Wednesday, May 13, 2009
Convergence of Geithner, Credit Derivatives, Private Equity and Systemic Risk
An odd convergence of stories occurred today. The headlines include:
1. Treasury Chief Tim Geithner acted on OTC derivatives, which includes credit default swaps. He said they should not cause systemic risk.
2. Private equity underwriters claimed they are not a systemic risk. They offered a study backing up their assertion.
3. Bankrupt General Growth Properties (GGP), a REIT specializing in shopping malls, settled their secured loan value and resulting credit default swap obligations. Secured loans and CDS's split roughly 50/50.
How does this combine for systemic risk? Let me count the ways:
Holders of credit coverage--Debt holders with credit coverage may hold out for bankruptcy, a process that makes them whole. Naked credit default swap holders can impact public confidence in a firm by shorting the company. CDS's can encourage a firm's implosion, rather than stem it.
Suppliers of credit coverage--Due to the unregulated nature of CDS's, firms may have sold credit coverage and not set aside adequate capital in the event of bankruptcy. The CDS writer could go bankrupt, like Syncora Guarantee. This could trigger other credit bets.
Ailing firm unable to refinance debt--GGP needed to refinance billions in debt in 2009. No lending institution stepped up to fill the gaping hole. The REIT declared bankruptcy, triggering CDS's. Their secured loans settled for 50 cents on the dollar. CDS writers must make up the other 50 cents of each dollar. What other firms have bloated asset values on their balance sheet and an immediate need for financing?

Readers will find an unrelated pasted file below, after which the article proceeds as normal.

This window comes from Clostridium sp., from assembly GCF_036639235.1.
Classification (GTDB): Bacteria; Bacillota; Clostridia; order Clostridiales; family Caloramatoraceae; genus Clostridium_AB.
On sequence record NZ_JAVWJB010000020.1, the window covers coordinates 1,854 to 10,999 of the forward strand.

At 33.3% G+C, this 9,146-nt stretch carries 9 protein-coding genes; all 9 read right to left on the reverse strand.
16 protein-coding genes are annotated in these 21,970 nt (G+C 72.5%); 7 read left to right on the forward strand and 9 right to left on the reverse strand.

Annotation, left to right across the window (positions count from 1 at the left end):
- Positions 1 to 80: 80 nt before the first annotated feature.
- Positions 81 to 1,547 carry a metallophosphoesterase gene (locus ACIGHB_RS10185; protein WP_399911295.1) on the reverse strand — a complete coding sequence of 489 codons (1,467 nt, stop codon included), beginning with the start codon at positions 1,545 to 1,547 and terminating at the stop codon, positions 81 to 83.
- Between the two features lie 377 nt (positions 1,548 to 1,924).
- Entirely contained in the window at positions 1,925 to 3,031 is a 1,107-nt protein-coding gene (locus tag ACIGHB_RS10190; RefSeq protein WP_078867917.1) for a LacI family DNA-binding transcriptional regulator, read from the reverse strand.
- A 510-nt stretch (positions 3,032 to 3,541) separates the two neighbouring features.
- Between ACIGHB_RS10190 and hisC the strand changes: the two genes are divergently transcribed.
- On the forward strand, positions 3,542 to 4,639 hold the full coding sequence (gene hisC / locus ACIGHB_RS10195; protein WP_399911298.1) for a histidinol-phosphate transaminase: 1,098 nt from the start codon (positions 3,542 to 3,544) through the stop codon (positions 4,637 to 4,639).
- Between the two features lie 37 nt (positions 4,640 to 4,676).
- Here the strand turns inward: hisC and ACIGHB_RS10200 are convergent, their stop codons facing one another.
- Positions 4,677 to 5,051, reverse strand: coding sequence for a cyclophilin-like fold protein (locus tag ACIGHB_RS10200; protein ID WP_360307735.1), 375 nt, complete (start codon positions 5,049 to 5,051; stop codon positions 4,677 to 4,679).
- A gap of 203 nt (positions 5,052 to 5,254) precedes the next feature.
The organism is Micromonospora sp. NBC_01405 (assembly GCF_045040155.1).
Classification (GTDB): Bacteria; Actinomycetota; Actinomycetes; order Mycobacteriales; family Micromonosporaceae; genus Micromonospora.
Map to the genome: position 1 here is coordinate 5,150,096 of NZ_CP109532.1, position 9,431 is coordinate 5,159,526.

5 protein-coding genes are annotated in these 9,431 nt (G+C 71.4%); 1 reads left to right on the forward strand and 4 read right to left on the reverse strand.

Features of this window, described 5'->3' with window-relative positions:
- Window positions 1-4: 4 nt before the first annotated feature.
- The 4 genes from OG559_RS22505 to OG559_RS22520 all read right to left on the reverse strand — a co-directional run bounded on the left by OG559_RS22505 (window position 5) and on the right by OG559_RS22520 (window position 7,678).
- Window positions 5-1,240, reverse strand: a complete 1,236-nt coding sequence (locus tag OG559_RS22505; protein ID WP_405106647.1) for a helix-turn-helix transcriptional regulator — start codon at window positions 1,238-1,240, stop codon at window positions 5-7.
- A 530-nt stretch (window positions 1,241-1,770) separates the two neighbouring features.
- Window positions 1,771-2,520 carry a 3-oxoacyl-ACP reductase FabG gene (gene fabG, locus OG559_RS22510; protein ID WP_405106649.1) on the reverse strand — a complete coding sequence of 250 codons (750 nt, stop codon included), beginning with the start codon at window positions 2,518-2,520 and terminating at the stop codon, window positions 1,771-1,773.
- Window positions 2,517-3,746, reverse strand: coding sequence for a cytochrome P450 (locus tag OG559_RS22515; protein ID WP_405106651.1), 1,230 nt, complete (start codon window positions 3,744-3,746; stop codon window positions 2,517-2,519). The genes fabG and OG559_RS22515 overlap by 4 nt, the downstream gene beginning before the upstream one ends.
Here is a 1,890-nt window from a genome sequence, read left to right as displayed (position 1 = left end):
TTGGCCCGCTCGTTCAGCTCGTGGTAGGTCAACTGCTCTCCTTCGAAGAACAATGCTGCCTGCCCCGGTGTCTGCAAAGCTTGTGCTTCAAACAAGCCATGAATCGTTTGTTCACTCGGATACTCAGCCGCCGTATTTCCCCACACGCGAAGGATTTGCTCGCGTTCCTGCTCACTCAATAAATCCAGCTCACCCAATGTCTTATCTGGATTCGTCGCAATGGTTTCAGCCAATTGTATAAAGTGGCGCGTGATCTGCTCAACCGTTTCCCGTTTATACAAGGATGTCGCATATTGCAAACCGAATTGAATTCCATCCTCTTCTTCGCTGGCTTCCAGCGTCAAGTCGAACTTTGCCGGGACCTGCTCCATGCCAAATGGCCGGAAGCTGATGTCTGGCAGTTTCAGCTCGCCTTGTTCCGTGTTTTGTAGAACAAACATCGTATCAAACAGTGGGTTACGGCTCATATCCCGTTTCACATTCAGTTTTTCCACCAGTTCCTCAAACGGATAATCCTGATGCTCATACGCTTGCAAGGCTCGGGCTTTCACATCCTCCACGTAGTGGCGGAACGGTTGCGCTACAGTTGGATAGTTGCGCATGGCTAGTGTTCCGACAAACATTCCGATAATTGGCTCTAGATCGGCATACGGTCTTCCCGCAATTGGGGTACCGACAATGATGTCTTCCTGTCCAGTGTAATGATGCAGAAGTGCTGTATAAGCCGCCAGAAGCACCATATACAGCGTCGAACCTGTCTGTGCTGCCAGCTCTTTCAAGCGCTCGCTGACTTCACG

The Carlyle Group has major real estate holdings worldwide. It has billions invested via multiple funds. In many deals the firm used significant leverage to drive returns. What happens if they used shorter term debt to finance the deal? Refinancing could trigger default like GGP.
Let's assume Carlyle used longer term debt instruments. As asset values fall, the PEU has to pony up more capital to meet borrowing requirements. The Carlyle Group issued capital calls to pension funds and endowments last fall. What happens when investors say no? It gets worse if investors want to redeem their investment. Then the firm faces a PEU run. Systemic risk.
How can they reduce it? Carlyle can have their distressed debt fund buy CDS coverage on affiliates approaching bankruptcy. While the Carlyle affiliate works to cram down debt holders, a sister fund purchases credit coverage. They don't have to hold the underlying debt. Carlyle can win no matter what. Debt holders cram down, Carlyle wins. Debt holders force bankruptcy, Carlyle's naked CDS's turn to cash.
Tim's announcement provides few mechanisms to reign in any of the above. It will impose record keeping and reporting requirements. Systemic risk remains. The one way for a PEU to reduce it is blatantly unethical.
Posted by PEU Report/State of the Division at 3:54 PM